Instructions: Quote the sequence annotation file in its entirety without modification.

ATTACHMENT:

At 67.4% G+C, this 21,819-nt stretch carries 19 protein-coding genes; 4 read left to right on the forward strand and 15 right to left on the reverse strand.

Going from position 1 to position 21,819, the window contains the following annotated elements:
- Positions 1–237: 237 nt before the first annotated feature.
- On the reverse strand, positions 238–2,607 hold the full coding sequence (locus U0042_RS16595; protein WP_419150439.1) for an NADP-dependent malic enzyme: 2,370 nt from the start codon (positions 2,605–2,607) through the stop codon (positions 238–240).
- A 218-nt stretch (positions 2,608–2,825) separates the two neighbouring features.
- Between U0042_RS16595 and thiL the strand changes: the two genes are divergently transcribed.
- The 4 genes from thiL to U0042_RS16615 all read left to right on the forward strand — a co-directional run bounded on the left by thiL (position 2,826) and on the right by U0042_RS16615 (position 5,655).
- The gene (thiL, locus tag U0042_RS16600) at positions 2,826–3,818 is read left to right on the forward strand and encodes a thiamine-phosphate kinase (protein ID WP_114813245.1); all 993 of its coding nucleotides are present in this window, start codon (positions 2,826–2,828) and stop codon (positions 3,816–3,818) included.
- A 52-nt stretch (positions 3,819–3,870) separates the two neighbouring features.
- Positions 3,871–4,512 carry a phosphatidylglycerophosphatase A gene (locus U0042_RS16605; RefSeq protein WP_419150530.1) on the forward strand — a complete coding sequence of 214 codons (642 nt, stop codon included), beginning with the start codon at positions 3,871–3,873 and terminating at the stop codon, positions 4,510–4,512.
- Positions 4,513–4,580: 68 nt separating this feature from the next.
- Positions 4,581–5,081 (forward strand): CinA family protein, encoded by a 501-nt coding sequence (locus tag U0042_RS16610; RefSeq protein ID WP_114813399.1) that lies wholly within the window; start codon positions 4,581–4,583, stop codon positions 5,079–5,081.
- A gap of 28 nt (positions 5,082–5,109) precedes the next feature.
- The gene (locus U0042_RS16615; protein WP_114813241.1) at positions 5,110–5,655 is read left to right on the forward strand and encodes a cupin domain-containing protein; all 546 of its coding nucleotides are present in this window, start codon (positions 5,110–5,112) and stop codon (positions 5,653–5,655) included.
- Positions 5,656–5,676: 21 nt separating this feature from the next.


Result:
At 67.4% G+C, this 21,819-nt stretch carries 19 protein-coding genes; 4 read left to right on the forward strand and 15 right to left on the reverse strand.

Going from position 1 to position 21,819, the window contains the following annotated elements:
- Positions 1–237: 237 nt before the first annotated feature.
- On the reverse strand, positions 238–2,607 hold the full coding sequence (locus U0042_RS16595; protein WP_419150439.1) for an NADP-dependent malic enzyme: 2,370 nt from the start codon (positions 2,605–2,607) through the stop codon (positions 238–240).
- A 218-nt stretch (positions 2,608–2,825) separates the two neighbouring features.
- Between U0042_RS16595 and thiL the strand changes: the two genes are divergently transcribed.
- The 4 genes from thiL to U0042_RS16615 all read left to right on the forward strand — a co-directional run bounded on the left by thiL (position 2,826) and on the right by U0042_RS16615 (position 5,655).
- The gene (thiL, locus tag U0042_RS16600) at positions 2,826–3,818 is read left to right on the forward strand and encodes a thiamine-phosphate kinase (protein ID WP_114813245.1); all 993 of its coding nucleotides are present in this window, start codon (positions 2,826–2,828) and stop codon (positions 3,816–3,818) included.
- A 52-nt stretch (positions 3,819–3,870) separates the two neighbouring features.
- Positions 3,871–4,512 carry a phosphatidylglycerophosphatase A gene (locus U0042_RS16605; RefSeq protein WP_419150530.1) on the forward strand — a complete coding sequence of 214 codons (642 nt, stop codon included), beginning with the start codon at positions 3,871–3,873 and terminating at the stop codon, positions 4,510–4,512.
- Positions 4,513–4,580: 68 nt separating this feature from the next.
- Positions 4,581–5,081 (forward strand): CinA family protein, encoded by a 501-nt coding sequence (locus tag U0042_RS16610; RefSeq protein ID WP_114813399.1) that lies wholly within the window; start codon positions 4,581–4,583, stop codon positions 5,079–5,081.
- A gap of 28 nt (positions 5,082–5,109) precedes the next feature.
- The gene (locus U0042_RS16615; protein WP_114813241.1) at positions 5,110–5,655 is read left to right on the forward strand and encodes a cupin domain-containing protein; all 546 of its coding nucleotides are present in this window, start codon (positions 5,110–5,112) and stop codon (positions 5,653–5,655) included.
- Positions 5,656–5,676: 21 nt separating this feature from the next.